Tuesday, January 9, 2018

Loxley, Warwickshire


Last night I gave a talk about parish churches to an appreciative local audience. January is usually a quiet month for talks – people tend not to book me to travel far in the unpredictable winter weather, but this talk was in a venue so close by I could easily have walked there, had it not been for the impedimenta (laptop, projector, extension lead, notes, wires, and other odds and ends) that I take with me on such occasions.

One picture that got a strong reaction was a wall made of rubble in a Cotswold churchyard, a place I’ve already featured on this blog. It reminded me that a few weeks ago I came across another example of a wall partly made of recycled bits and pieces at Loxley in Warwickshire. The winter afternoon was already coming to an end by the time I got there and found somewhere to park, and in the low light I thought I’d got the measure of the building as I looked at it from the road: medieval beginnings with lots of changes in the Georgian period including the nave windows and the upper stage of the oddly placed southwest tower.
A closer look revealed a lot of Saxon-looking herringbone masonry in the chancel and a vestry partly built of 17th- or 18th-century gravestones and parts of chest tombs. Winged putti, skulls, crossed bones, extinguished torches and a cornucopia, together with plentiful cartouches and scrolls, some of them quite vigorously carved, feature in these stones, along with some baluster shafts that are now doing duty as window jambs. They’re all arranged quite artfully, almost as if the size of this small extension has been dictated in part by the proportions of the recycled slabs.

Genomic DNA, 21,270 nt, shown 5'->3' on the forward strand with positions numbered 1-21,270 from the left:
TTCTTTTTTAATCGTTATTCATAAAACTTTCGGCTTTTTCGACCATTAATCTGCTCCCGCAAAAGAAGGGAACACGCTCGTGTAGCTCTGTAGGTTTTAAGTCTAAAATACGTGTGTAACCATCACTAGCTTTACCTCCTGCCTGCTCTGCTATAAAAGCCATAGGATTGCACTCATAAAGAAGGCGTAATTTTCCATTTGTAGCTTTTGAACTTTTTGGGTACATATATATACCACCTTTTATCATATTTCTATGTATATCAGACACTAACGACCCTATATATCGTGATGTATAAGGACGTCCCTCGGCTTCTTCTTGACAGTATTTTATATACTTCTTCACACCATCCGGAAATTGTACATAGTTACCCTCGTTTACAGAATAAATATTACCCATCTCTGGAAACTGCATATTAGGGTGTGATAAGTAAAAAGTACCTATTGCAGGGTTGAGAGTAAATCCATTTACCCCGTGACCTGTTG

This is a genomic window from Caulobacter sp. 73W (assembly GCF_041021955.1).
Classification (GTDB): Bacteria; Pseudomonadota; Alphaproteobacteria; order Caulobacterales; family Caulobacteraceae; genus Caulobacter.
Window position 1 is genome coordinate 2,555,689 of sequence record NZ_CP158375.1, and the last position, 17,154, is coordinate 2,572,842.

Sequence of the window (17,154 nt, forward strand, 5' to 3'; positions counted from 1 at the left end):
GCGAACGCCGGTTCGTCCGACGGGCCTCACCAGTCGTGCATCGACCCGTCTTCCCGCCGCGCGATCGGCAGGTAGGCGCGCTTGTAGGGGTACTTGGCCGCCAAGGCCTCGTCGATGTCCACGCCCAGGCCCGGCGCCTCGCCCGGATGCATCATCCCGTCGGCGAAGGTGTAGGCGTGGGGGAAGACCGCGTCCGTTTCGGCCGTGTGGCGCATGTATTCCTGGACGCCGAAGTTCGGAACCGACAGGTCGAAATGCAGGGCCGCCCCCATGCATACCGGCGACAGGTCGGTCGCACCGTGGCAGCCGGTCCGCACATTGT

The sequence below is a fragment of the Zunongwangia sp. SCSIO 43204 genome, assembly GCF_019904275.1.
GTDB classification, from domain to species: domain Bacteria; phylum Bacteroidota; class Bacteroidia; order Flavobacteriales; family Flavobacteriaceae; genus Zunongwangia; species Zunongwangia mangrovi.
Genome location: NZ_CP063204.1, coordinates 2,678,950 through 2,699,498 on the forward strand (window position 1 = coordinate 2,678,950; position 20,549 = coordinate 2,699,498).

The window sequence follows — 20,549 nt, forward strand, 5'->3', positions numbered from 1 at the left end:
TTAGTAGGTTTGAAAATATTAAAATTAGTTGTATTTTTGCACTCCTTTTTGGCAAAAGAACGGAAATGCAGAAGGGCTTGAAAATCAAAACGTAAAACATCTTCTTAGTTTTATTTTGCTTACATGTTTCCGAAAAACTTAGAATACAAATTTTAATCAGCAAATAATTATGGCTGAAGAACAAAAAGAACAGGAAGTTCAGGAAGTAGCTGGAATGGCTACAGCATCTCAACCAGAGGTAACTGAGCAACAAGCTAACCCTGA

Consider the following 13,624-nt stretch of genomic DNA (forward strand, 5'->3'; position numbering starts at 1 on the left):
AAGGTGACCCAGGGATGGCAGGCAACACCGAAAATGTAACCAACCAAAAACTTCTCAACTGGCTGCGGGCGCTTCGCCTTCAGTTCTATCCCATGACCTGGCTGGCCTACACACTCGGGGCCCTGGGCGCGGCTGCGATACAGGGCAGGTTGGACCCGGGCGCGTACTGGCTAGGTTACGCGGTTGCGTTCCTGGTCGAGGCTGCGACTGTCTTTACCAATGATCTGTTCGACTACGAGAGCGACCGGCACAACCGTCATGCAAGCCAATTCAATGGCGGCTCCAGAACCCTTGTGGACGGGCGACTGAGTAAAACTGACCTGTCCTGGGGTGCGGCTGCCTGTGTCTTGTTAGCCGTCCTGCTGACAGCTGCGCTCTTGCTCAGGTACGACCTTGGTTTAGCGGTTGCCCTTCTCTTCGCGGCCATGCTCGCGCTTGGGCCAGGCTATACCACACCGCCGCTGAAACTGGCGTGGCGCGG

Most of the inscriptions on these slabs have worn away completely or in part – those still legible seem to be to members of the Southam family. Their decay is sad in one way. But I for one would not mind if, a century for three after my demise, my memorial was repurposed in this way. Preferable at least to having my stone heaped in some corner to gather dust and moss. On the tower is a sundial with a motto: ‘I DIE TODAY & LIVE TOMORROW’. Indeed.

1 comment:

Joe Treasure said...

It occurs to me, Phil, that this recycling is a particularly telling example of the organic nature of buildings like this. The church in your first picture looks perfect. At the same time, the varied colours of the stone, the uncertain angles, the inconsistent windows indicate the evolved and almost accidental nature of that perfection.